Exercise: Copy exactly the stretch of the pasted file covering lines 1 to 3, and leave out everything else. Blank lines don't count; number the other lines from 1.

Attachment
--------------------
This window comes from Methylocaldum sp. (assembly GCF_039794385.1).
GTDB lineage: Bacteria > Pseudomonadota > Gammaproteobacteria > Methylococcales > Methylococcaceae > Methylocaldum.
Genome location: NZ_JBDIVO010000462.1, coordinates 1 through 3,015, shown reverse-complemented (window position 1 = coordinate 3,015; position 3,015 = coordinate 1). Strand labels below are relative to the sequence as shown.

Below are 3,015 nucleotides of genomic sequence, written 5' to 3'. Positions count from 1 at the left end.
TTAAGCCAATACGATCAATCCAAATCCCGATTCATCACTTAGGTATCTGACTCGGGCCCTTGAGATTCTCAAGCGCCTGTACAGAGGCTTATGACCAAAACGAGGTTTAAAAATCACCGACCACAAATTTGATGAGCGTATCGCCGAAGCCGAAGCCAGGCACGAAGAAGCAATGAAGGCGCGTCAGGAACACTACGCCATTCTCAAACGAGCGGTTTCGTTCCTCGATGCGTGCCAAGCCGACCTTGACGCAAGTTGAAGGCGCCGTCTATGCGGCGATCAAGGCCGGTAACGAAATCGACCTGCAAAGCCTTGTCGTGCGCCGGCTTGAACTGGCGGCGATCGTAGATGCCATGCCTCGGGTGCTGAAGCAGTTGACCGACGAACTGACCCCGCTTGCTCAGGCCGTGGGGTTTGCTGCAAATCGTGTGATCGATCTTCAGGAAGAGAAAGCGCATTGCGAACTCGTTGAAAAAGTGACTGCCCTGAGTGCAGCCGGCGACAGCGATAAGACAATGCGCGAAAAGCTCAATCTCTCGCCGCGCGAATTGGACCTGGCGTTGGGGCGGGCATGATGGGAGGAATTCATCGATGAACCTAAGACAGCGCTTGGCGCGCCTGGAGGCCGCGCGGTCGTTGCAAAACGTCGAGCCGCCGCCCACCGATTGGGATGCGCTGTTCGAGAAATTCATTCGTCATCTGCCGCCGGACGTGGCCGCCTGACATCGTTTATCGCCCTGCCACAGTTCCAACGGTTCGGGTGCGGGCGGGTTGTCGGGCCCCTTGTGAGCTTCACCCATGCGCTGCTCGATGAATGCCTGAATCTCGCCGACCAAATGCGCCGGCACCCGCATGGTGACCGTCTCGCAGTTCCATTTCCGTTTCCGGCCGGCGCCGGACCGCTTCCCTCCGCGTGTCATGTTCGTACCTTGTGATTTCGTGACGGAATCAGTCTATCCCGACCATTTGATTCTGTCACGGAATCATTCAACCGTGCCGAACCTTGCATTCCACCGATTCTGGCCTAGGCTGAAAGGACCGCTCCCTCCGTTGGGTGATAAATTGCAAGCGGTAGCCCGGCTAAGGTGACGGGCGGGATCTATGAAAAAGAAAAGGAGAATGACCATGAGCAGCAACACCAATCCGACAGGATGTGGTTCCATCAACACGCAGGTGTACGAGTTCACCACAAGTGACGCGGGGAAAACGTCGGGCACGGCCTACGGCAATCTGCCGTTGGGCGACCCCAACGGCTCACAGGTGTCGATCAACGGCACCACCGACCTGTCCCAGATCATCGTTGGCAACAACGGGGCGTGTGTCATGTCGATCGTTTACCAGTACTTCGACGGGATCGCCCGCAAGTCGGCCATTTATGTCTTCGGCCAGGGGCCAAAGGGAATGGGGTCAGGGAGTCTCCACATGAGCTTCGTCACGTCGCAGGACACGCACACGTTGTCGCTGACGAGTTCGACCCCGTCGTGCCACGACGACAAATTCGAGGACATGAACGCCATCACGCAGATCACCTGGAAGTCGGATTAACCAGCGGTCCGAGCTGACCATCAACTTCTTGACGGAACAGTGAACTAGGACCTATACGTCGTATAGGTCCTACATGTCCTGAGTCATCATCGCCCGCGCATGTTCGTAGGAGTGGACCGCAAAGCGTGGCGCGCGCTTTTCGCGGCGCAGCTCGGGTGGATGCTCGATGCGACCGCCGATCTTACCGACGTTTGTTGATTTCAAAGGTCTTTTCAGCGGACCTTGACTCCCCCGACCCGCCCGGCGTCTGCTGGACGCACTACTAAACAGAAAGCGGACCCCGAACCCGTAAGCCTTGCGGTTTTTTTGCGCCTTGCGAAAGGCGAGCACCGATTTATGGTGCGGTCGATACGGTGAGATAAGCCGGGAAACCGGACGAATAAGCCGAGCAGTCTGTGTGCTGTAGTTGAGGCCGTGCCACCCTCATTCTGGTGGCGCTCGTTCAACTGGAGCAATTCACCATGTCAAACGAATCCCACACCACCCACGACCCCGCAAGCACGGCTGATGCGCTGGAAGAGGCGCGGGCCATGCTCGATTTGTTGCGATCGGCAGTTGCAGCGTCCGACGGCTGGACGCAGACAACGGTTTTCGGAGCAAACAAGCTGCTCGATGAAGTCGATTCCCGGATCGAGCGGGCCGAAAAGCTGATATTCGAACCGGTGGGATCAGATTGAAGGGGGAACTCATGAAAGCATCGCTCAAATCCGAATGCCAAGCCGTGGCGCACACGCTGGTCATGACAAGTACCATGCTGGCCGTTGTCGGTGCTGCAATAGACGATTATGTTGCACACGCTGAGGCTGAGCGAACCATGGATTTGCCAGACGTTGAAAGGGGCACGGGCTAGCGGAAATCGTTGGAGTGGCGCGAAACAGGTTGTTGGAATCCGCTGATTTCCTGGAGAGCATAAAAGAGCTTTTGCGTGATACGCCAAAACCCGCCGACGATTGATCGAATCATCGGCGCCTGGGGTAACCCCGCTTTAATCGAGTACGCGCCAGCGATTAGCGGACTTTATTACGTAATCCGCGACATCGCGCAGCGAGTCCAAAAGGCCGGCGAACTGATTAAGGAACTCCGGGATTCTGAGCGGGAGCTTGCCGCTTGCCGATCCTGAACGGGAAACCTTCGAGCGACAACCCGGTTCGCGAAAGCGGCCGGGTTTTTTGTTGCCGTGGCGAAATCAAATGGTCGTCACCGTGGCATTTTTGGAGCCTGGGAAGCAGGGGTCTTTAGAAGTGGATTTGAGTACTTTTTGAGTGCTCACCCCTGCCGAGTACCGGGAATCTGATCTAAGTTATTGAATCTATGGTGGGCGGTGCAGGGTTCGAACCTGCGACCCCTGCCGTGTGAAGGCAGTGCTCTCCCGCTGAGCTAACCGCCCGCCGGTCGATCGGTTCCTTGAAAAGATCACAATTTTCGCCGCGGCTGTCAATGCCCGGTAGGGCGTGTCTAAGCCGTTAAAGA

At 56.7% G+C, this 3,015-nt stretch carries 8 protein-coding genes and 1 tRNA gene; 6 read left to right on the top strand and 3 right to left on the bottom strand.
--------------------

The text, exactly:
This window comes from Methylocaldum sp. (assembly GCF_039794385.1).
GTDB lineage: Bacteria > Pseudomonadota > Gammaproteobacteria > Methylococcales > Methylococcaceae > Methylocaldum.
Genome location: NZ_JBDIVO010000462.1, coordinates 1 through 3,015, shown reverse-complemented (window position 1 = coordinate 3,015; position 3,015 = coordinate 1). Strand labels below are relative to the sequence as shown.